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Star Star Star Star Star
Scarecrow Finds a Friend
by Blume J. Rifken
Children - Grade K-3rd
32 Pages
Reviewed on 09/02/2009

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Book Review
Scarecrow Finds A Friend is the story of Tally. Tally is a witch losing her flying power. Scarecrow helps Tally recover her power.

The lesson in this book is one of friendship. The illustrations are delightful. I would suggest this book for preschool children. It would make a great Halloween gift, much better than candy.


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Grady Harp
In our hurried world we too often forget the importance of the simple beauties such as the magic of the changes of seasons and the numerous holidays that create so many rich memories for children to carry into adulthood. Writer Blume J. Rifken and artist/illustrator Carl W. Wenzel have combined much of the joys of these neglected beauties in this charming and beautifully presented story about friendships, promises, and the magic of autumn's atmosphere on the traditions of Halloween and Thanksgiving.

Scarecrow, happy with November's respite from guarding crops, dreams of the past Halloween encounter with Tally, a terrific witch who granted his wish to go trick or treating. Tally returns to Scarecrow's November, losing her powers to fly because of her overindulgence in wish granting. Scarecrow, growing daily more fragile as his straw stuffing blows away with the autumn winds, promises Tally a solution to her wish to fly high again: November's Thanksgiving aromas suggest that the farmer's children will come to the fields after their dinner and rescue his dilapidated condition - at which time Scarecrow will assist Tally in finding the turkey's wishbone to regain her ability to fly. How this closure of friendship and promises occurs makes for a happy ending and a solid reminder of the joy of the autumn gifts of holidays and family and friends.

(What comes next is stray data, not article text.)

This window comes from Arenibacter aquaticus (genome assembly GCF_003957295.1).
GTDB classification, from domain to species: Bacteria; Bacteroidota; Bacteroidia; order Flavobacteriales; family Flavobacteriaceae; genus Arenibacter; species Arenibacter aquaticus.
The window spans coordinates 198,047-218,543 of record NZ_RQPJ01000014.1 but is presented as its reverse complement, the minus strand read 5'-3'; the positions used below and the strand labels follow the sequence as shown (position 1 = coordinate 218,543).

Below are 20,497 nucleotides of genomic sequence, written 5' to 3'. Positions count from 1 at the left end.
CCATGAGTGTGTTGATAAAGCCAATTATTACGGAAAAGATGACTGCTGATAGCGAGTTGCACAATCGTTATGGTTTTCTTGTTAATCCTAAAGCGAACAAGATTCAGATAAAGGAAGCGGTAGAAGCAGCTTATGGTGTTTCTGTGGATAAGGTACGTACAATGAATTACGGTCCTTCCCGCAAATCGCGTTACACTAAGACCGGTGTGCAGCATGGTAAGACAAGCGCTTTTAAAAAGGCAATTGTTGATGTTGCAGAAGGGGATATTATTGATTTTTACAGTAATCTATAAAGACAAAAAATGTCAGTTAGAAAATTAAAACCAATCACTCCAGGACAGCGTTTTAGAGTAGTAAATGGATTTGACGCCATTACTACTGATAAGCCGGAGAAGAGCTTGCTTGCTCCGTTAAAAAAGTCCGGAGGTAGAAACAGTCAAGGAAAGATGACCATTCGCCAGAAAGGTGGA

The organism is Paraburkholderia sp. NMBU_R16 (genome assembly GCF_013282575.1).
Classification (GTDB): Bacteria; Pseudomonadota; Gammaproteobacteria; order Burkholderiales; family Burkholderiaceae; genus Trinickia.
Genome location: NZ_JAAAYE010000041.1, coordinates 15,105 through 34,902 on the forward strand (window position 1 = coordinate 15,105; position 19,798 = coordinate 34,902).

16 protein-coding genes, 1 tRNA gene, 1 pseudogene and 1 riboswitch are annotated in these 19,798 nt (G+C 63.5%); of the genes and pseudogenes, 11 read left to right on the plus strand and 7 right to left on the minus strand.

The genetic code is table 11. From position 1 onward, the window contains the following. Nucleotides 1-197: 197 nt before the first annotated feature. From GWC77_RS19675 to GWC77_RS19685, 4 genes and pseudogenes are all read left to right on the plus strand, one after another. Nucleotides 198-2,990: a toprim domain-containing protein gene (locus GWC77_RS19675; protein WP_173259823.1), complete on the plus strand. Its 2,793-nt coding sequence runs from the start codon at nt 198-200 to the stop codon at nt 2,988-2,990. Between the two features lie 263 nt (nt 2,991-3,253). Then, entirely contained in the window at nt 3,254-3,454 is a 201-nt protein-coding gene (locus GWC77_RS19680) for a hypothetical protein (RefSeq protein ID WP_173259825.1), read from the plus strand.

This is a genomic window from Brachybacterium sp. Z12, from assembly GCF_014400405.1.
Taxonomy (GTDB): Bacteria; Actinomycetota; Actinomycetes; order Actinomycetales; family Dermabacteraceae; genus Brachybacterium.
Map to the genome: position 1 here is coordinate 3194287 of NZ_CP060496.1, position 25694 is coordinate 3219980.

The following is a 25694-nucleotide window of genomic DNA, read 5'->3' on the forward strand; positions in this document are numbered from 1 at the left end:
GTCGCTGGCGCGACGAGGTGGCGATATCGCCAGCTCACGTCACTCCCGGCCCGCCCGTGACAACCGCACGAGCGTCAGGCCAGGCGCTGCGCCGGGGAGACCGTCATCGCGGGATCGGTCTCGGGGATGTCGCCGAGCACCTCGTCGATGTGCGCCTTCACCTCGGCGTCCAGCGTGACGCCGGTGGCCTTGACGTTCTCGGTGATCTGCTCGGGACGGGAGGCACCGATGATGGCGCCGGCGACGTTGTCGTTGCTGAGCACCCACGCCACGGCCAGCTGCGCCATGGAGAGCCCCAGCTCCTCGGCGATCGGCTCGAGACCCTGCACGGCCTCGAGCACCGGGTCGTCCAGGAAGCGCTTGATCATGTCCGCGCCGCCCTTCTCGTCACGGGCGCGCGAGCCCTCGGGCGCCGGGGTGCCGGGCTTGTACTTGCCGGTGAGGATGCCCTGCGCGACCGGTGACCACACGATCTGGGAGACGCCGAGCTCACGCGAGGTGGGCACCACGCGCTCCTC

Though the book is rated for readers 4 - 8 years, this is a book that would be well to bring out each autumn for the whole family - from toddlers to old folks. The story is solid and the illustrations in exquisite watercolor renderings are stunning. This is definitely a fine book to keep in any home, but especially in homes that honor tradition and the majesty of the changes of seasons. Grady Harp, August 08


Lori Robson
To have straw for brains, this scarecrow is one smart cookie.

Blume J. Rifken's crop protector finds himself in a hefty predicament when Tally the friendly witch exhausts her power to grant the scarecrow his wish of trick-or-treating with his family's children, Seth, Sue and Holly. To help her out, the scarecrow devises a plan to get a wish of her own granted with the help of a wishbone...that's in the farmhouse across the field. To retrieve the bone, scarecrow has Tally relieve him of some of his straw so the kids will take him inside to restuff him. Though their sneak-and-snatch trick initially seems unsuccessful, the book takes a twist and ends on a happy note.

The story is adorable, but different, not like many fantasy stories that have a reiterative, straight-forward concept and lesson hidden in its depths. Here, the concept of sharing and helping one another is prevalent right from the beginning, so the suspense of the tale allows the reader to derive more from the words and images than just a life lecture. The illustrations, done by Carl W. Wenzel, are exceptional, painting the exact picture the words portray. A beautiful story, perfect for the youngster in your life.


Bryan Carey
Scarecrow Finds a Friend is a nice children's book aimed at the four to eight year- old crowd. This book features the common storyline of friendship. In this instance, one of the book's characters, a Witch, befriends another, a Scarecrow, by granting him a wish. Later, the Scarecrow returns the favor by helping his friend get her own wish granted, even though, unlike his friend, he doesn't have any magical powers to grant wishes.